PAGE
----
Brown: Only good news for Hawkeyes is that they won

Rick Brown

IOWA CITY, Ia. – Fifty-seven minutes into the game, Iowa had scored three points. Hardly a blueprint for winning football.

Iowa quarterback Jake Rudock runs the ball down the sideline against Ball State on Saturday, Sept. 6, 2014, at Kinnick Stadium in Iowa City, Iowa.

Many fans were dressed as empty seats when Iowa got possession of the ball at its own 31-yard line with 5 minutes, 52 seconds to play and the seemingly dead-in-the-water Hawkeyes trailing Ball State, 13-3.

Raise your hand if you saw two Jake Rudock touchdown passes in the final 2 minutes 52 seconds and a 17-13 victory coming. Anyone? I didn't think so.

But that's what happened. Iowa appeared a lock to lose to a Mid-American Conference team for the third straight year at Kinnick Stadium.

It didn't happen, thanks to the Rudock-led rally.

But this was a victory that doesn't mask the Hawkeyes' issues. There are plenty to choose from.

Iowa coach Kirk Ferentz wanted to see significant improvement from Week 1 to Week 2, something that didn't happen last season. It didn't happen Saturday, either. And that was a major disappointment.

"I didn't see this one coming," Ferentz admitted.

Rudock threw for a career-best 322 yards, but the offense continues to search for an identity and wasn't in sync until the final 3 minutes.

"Clearly, we've got to figure this out," Ferentz said.

The defense did its part, didn't allow a touchdown and surrendered just 219 yards. Ball State had lost by a combined 101-0 on its previous two trips to Kinnick, in 2005 and 2010. The Cardinals' offense still hasn't reached the end zone.

After Northern Iowa torched the Hawkeyes for eight pass plays or 20 yards or more a week ago, Ball State had just one. Hawkeye defensive end Drew Ott had a career-best 13 tackles, and forced a Ball State fumble that teammate Carl Davis fell on with :25 left to seal it. Ott was a one-man wrecking crew all game.

But the Hawkeyes were very hospitable most of the afternoon on a Chamber of Commerce day, and it nearly cost them. Two fumbles by Iowa freshman Jonathan Parker resulted in 10 Ball State points. On the first one, Ball State defensive lineman Blake Dueitt scooped it up and rambled 35 yards for a touchdown.

Adding insult to injury, Iowa Outland Trophy candidate Brandon Scherff was down in the Iowa end zone. The 320-pounder gamely tried to catch the 266-pound Dueitt. He left the game with a knee injury, but returned. And that looked like it would be Iowa's biggest victory of the day.

All that talk about Iowa needing to shore up its kicking game before it became costly? The Hawkeyes attempted four field goals, all of them from inside 40 yards. Iowa was 1-for-4.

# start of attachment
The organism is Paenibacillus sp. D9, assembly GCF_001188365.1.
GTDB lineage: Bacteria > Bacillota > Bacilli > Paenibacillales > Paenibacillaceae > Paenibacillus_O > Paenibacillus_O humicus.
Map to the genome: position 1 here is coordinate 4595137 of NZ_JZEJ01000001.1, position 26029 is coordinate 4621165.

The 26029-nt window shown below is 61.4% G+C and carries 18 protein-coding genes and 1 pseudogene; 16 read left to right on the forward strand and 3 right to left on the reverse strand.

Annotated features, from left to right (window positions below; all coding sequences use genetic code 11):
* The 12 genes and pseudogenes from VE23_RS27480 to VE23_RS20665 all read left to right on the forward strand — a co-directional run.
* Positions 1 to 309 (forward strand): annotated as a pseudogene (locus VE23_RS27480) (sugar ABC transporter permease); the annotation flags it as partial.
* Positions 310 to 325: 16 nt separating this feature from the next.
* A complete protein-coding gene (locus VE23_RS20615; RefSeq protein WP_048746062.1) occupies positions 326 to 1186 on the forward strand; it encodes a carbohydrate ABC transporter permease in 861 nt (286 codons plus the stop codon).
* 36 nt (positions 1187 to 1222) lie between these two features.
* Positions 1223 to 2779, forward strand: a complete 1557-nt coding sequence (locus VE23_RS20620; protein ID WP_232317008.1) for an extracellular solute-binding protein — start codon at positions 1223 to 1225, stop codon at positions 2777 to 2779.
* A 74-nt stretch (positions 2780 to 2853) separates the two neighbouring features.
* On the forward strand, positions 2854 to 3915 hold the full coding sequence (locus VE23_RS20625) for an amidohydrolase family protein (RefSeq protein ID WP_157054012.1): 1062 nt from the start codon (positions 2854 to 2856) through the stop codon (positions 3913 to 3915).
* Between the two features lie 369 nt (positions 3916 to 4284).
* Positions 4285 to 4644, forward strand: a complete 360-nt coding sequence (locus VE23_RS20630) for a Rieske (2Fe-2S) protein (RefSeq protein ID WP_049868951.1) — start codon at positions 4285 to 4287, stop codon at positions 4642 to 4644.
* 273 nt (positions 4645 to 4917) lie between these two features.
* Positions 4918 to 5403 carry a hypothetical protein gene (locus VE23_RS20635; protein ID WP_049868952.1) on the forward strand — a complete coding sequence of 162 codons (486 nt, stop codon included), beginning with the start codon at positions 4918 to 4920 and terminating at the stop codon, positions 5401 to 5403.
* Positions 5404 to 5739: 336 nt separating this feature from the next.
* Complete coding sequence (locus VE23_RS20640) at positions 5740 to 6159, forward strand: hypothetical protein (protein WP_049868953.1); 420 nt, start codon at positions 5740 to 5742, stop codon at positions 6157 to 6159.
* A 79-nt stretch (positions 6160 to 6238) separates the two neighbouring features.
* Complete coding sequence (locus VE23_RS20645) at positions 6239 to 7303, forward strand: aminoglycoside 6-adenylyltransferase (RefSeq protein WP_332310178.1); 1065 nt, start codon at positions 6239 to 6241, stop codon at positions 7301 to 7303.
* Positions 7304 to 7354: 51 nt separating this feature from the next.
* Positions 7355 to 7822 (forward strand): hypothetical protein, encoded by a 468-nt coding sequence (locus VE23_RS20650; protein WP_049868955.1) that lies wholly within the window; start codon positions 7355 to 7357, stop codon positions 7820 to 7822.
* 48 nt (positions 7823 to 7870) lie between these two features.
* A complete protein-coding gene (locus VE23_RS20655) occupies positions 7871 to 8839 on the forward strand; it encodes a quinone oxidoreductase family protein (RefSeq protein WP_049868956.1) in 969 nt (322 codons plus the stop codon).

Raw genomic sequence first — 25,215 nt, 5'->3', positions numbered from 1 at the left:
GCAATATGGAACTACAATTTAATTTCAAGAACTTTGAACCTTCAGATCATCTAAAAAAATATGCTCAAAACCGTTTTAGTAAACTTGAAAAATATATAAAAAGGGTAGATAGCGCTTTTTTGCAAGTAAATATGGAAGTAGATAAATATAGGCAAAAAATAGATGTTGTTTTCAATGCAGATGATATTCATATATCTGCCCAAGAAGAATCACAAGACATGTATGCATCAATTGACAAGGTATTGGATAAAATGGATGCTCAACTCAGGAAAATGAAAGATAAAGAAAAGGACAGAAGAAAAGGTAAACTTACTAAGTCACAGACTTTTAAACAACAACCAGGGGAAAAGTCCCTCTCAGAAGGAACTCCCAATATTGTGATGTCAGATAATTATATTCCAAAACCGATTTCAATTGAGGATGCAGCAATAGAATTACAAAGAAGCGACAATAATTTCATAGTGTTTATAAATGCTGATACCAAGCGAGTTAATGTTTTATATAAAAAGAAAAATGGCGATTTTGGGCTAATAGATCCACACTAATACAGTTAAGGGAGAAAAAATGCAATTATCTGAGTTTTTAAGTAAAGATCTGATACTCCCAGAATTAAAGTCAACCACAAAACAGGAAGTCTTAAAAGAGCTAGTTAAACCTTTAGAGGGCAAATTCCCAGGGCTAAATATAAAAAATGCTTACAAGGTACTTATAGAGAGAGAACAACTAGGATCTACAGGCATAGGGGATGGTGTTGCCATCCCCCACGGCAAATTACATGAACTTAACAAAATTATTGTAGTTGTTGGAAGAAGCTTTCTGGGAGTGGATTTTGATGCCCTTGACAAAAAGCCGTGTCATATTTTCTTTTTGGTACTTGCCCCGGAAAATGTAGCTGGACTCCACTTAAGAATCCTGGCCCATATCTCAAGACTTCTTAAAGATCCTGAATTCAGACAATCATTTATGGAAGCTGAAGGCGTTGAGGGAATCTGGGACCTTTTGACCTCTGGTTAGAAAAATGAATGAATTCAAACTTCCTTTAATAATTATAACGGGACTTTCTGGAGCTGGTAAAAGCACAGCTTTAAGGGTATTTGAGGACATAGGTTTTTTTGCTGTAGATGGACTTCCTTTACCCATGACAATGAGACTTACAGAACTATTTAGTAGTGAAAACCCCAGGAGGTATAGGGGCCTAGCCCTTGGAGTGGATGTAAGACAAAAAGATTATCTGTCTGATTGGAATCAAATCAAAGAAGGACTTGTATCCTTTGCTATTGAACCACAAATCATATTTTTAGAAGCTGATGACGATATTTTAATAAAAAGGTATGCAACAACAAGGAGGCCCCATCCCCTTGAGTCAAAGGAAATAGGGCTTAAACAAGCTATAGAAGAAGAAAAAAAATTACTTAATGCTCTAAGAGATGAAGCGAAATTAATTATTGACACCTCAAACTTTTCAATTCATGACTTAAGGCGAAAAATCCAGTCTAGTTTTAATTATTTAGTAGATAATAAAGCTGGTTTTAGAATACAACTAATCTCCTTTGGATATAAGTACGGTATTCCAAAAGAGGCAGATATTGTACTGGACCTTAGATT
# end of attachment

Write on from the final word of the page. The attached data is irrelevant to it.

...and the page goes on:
After missing two of three attempts, Marshall Koehn was replaced by Mick Ellis. He missed a 29-yarder. When Ellis made a point-after kick with 2:52 remaining, after Rudock's touchdown pass to Derrick Willies had started the furious final rally, the crowd gave him a Bronx cheer.

"We'll keep chipping away, and let those guys compete," Ferentz said.

After the defense forced a three-and-out, Rudock marched the Hawkeyes downfield again. Ball State's defense was gassed, and not able to put any pressure on Iowa's quarterback. The Cardinals were in a deep zone, and Rudock, with all kinds of time to throw, riddled them with his arm and his legs.

As the Hawkeyes marched into field-goal range, the pessimist in the crowd – and there were a lot of them – figured that Iowa needed to score a touchdown since a field goal to force overtime was hardly a sure thing.

"I'm not sure confidence is the word I'd use," Ferentz said, adding that he didn't know who he would have sent in to attempt a field goal.

Ferentz didn't have to make that decision after Rudock found tight end Jake Duzey for the winning touchdown from 12 yards out with a minute left. In the last two drives, Rudock completed nine of 11 passes for 81 yards, and ran for 32 more.

"Hopefully that's a positive coming out of the game," Ferentz said of the late rally.

Rudock also had career highs with 52 attempts and 33 completions. Fifty-two passes wasn't part of the game plan.

"It's a by-product of where we're at and the way we were playing," Ferentz said.

It was the result of gaining just 113 yards in 29 carries. Iowa's power game, a staple of Ferentz-coached teams, was again missing in action.

I thought the offense would carry the defense early in the season. Boy, was I wrong.

Hawkeye columnist Rick Brown is a 10-time Iowa Sportswriter of the Year. Follow him on Twitter: @ByRickBrown.